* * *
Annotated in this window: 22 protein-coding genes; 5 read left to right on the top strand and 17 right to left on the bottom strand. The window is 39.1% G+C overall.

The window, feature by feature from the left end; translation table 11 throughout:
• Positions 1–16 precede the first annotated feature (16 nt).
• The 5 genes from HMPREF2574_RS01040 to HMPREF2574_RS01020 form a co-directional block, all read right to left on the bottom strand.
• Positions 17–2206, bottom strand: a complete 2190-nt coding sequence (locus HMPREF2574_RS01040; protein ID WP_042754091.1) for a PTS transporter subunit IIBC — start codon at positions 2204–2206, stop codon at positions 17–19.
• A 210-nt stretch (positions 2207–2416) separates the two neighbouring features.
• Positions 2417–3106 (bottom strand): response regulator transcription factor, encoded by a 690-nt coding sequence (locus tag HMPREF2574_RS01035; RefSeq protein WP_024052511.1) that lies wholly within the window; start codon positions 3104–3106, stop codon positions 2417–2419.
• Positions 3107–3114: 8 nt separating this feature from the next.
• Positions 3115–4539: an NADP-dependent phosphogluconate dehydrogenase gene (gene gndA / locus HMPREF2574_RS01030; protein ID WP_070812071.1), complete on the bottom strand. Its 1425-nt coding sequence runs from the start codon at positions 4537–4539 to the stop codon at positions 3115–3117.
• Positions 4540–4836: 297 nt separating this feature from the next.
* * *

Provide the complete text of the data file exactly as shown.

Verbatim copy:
Annotated in this window: 22 protein-coding genes; 5 read left to right on the top strand and 17 right to left on the bottom strand. The window is 39.1% G+C overall.

The window, feature by feature from the left end; translation table 11 throughout:
• Positions 1–16 precede the first annotated feature (16 nt).
• The 5 genes from HMPREF2574_RS01040 to HMPREF2574_RS01020 form a co-directional block, all read right to left on the bottom strand.
• Positions 17–2206, bottom strand: a complete 2190-nt coding sequence (locus HMPREF2574_RS01040; protein ID WP_042754091.1) for a PTS transporter subunit IIBC — start codon at positions 2204–2206, stop codon at positions 17–19.
• A 210-nt stretch (positions 2207–2416) separates the two neighbouring features.
• Positions 2417–3106 (bottom strand): response regulator transcription factor, encoded by a 690-nt coding sequence (locus tag HMPREF2574_RS01035; RefSeq protein WP_024052511.1) that lies wholly within the window; start codon positions 3104–3106, stop codon positions 2417–2419.
• Positions 3107–3114: 8 nt separating this feature from the next.
• Positions 3115–4539: an NADP-dependent phosphogluconate dehydrogenase gene (gene gndA / locus HMPREF2574_RS01030; protein ID WP_070812071.1), complete on the bottom strand. Its 1425-nt coding sequence runs from the start codon at positions 4537–4539 to the stop codon at positions 3115–3117.
• Positions 4540–4836: 297 nt separating this feature from the next.